Milton Friedman’s is known for his quote that “inflation is always and everywhere a monetary phenomenon”. I’m not as smart as Professor Friedman, so I will assume he’s correct: past inflations were caused, in large measure, by increases in monetary policy (or increases in the money supply). However, that doesn’t mean that an increase in the money supply automatically leads to inflation. How do I know that? Because we have had massive increases in the money supply in the last two years, but we have had no inflation. One obviously does not lead immediately to the other.

But again, why, with massive government spending, are we not seeing inflation? There are a number of reasons:

The main reason is that no-one has any money.

The government gives a billion dollars in bail out money to a bank. The bank uses that money to “shore up it’s balance sheet”, or to cover it’s loan losses. No new money is lent, so actual consumers, that make up three quarters of GDP, have no additional money to spend. No-one has any money because:

  • consumer’s can’t borrow, because banks are not lending;
  • household income is falling (due to the recession, high unemployment, and declining real wages); and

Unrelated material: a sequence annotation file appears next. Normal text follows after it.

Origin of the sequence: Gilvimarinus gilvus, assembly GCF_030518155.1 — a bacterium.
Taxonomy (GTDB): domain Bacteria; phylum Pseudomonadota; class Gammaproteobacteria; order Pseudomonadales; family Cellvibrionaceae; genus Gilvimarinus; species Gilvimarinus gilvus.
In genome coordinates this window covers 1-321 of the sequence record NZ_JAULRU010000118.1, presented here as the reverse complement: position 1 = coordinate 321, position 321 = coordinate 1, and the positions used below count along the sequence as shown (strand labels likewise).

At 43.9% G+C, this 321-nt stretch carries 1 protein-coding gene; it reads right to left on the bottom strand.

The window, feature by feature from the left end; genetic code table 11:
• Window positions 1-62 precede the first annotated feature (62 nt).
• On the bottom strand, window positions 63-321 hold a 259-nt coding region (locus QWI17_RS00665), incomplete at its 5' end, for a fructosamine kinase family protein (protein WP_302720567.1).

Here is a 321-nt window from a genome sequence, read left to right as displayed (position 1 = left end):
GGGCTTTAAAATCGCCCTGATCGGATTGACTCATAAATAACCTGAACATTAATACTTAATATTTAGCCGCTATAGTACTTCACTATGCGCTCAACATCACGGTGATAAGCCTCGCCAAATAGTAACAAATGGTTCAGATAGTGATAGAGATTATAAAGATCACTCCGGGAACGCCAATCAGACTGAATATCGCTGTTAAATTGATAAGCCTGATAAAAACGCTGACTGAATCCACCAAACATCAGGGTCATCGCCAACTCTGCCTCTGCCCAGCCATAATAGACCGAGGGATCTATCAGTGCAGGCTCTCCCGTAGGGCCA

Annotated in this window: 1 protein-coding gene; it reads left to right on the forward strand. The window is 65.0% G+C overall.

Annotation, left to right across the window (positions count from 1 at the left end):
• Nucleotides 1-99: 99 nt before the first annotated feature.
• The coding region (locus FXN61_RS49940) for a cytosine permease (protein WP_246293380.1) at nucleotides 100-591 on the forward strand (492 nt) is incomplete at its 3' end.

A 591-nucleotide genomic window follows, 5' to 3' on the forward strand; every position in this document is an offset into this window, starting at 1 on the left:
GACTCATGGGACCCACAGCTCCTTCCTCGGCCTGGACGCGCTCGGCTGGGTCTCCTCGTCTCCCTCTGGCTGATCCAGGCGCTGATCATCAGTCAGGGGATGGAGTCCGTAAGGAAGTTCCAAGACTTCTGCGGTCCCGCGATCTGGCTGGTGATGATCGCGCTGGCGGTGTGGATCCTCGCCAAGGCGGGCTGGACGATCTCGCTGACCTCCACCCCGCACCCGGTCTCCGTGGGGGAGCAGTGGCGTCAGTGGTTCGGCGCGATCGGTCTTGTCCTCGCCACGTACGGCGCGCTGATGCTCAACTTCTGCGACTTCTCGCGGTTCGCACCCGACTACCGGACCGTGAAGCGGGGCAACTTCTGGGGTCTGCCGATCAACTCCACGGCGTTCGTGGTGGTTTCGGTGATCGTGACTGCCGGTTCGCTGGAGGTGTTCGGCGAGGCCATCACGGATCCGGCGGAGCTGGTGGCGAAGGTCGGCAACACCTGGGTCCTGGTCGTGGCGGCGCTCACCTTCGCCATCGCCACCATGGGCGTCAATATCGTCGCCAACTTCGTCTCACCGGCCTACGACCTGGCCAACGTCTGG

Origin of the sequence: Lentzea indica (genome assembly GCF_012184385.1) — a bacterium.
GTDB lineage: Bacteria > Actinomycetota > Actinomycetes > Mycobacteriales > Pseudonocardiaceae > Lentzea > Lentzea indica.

• people have no savings (we owe more than we have saved), which means, simply put, we have no real money. If we have no money, we have nothing to spend.

And that’s the point. We have no money; we have nothing to spend, so prices are not being “bid up.” Here’s our story, again:

In the entire economy there are only ten pencils. In the entire economy there is only $10 in money in circulation. Since the only thing you can buy in this economy are pencils, the price of a pencil is $1.

Then, one day, the government decides to “stimulate” the economy by printing more money. The print $90 more dollars, and give those dollars to the banks. There is now $100 of money in the economy, but there remains only $10 of money in circulation, so the actual price paid for a pencil doesn’t change.

As you can see from this example, a massive increase in the money supply does not automatically lead to price inflation; for prices of consumer goods to increase, there has to be demand.

Today, there is no demand. Unemployment is high, and despite all of the government happy talk, the man on the street knows the economy is still suffering. He knows that he could be unemployed at any time, or he is already out of a job. So how does he react? He starts to cut his expenses. He pays off debt. He tries to save money. Not surprisingly, if we are saving instead of spending, prices are not going up. If retailers can sell stuff to us, they have no choice but to lower prices to get us to buy.